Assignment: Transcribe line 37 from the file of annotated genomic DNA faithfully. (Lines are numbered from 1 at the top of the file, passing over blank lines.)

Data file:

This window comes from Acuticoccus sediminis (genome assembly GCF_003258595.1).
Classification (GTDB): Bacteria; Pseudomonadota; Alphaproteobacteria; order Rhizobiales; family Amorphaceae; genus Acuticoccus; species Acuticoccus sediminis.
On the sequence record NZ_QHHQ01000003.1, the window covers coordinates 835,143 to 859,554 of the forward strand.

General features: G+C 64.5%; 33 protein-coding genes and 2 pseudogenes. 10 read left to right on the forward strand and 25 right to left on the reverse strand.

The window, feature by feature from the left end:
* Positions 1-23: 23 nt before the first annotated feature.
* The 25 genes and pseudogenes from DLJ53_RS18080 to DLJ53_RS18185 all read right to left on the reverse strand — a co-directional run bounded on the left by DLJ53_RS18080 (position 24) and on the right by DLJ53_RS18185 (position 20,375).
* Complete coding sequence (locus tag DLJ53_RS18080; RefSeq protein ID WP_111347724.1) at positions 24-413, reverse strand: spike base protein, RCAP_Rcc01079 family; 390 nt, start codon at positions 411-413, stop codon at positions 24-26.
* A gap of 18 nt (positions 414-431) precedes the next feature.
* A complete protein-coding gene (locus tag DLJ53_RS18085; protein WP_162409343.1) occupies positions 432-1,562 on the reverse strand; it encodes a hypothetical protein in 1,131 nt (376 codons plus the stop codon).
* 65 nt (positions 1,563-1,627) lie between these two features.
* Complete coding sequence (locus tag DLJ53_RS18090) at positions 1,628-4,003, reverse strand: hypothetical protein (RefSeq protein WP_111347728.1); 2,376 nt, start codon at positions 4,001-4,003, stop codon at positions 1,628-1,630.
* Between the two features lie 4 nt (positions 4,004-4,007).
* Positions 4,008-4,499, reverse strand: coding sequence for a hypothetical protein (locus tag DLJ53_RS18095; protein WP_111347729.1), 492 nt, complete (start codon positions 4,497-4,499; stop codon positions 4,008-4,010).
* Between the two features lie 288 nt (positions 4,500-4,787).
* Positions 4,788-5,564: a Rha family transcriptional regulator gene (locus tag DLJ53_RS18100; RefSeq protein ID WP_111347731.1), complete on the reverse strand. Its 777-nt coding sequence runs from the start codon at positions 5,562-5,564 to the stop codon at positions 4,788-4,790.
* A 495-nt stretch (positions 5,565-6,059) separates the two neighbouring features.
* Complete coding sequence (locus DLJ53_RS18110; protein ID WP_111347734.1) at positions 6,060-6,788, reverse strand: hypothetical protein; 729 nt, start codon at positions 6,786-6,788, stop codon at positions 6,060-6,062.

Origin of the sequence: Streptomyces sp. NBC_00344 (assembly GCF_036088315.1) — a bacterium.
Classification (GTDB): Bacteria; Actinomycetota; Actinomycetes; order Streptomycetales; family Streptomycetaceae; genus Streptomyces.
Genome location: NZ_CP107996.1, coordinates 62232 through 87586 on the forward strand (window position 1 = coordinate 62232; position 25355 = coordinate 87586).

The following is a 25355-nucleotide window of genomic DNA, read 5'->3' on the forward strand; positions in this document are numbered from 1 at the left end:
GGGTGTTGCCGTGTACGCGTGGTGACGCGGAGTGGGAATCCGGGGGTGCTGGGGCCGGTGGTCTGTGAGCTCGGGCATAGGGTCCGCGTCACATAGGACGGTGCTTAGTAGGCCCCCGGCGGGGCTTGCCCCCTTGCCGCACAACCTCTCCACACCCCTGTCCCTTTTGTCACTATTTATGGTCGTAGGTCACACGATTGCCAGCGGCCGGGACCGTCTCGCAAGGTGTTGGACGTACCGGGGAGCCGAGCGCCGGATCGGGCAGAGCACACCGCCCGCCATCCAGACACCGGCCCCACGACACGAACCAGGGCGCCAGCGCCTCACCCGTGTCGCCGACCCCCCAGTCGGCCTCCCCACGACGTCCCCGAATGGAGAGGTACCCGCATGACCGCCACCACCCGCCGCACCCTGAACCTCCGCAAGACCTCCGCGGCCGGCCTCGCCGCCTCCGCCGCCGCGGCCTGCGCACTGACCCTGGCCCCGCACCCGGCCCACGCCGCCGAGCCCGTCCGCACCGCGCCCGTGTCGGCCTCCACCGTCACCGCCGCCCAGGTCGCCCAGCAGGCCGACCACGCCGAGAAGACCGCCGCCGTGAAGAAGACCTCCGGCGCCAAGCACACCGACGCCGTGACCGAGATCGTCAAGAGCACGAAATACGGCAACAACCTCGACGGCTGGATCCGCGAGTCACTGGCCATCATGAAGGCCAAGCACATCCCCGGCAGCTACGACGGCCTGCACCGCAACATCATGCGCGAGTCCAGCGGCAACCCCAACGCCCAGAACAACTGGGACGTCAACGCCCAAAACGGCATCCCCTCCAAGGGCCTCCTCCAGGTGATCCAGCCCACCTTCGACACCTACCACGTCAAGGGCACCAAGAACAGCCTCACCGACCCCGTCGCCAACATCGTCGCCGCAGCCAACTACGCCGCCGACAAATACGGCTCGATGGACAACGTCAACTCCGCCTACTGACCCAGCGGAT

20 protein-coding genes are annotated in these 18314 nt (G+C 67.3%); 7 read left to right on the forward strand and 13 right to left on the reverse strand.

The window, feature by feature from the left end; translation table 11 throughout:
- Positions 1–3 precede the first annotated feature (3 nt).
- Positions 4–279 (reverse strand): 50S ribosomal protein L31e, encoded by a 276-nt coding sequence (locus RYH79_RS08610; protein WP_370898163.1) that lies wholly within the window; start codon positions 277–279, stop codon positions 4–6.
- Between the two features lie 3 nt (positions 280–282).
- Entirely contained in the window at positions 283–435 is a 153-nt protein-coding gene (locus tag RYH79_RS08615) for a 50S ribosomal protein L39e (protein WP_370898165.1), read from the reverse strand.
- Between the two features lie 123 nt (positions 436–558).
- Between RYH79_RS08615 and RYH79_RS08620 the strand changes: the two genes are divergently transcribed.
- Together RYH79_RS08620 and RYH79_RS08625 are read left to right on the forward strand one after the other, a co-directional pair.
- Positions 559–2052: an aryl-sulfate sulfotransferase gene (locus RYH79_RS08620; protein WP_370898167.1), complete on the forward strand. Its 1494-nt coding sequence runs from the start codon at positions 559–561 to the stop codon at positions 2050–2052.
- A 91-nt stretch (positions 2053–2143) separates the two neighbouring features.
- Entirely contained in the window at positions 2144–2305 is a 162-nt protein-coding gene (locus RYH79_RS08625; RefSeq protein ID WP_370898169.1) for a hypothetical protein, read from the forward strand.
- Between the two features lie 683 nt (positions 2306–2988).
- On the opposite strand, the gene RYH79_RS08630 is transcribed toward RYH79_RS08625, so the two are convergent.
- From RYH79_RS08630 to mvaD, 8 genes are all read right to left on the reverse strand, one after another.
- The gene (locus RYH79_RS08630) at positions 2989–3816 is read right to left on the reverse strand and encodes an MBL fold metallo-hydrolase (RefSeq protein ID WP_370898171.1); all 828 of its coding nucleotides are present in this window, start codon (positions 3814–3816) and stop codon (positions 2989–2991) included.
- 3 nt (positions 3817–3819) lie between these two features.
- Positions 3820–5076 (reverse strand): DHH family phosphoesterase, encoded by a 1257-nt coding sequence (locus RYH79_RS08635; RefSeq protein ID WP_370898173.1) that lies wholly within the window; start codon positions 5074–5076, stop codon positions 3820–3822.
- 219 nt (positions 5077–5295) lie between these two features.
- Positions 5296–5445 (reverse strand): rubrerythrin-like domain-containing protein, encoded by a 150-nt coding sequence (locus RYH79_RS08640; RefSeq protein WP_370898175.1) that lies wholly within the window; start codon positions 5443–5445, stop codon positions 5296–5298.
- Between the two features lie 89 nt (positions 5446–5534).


- On the opposite strand, the gene RYH79_RS08630 is transcribed toward RYH79_RS08625, so the two are convergent.